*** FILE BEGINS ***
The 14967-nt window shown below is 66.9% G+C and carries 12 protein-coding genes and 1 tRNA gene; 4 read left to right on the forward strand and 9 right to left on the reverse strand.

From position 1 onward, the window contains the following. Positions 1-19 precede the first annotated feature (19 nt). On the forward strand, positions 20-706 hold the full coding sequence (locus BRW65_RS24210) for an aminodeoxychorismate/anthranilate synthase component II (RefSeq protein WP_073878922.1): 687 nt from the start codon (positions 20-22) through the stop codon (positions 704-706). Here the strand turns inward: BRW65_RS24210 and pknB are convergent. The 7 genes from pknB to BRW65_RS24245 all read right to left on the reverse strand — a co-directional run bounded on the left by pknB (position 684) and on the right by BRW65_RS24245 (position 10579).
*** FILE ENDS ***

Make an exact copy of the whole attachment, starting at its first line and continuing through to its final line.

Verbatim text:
The 14967-nt window shown below is 66.9% G+C and carries 12 protein-coding genes and 1 tRNA gene; 4 read left to right on the forward strand and 9 right to left on the reverse strand.

From position 1 onward, the window contains the following. Positions 1-19 precede the first annotated feature (19 nt). On the forward strand, positions 20-706 hold the full coding sequence (locus BRW65_RS24210) for an aminodeoxychorismate/anthranilate synthase component II (RefSeq protein WP_073878922.1): 687 nt from the start codon (positions 20-22) through the stop codon (positions 704-706). Here the strand turns inward: BRW65_RS24210 and pknB are convergent. The 7 genes from pknB to BRW65_RS24245 all read right to left on the reverse strand — a co-directional run bounded on the left by pknB (position 684) and on the right by BRW65_RS24245 (position 10579).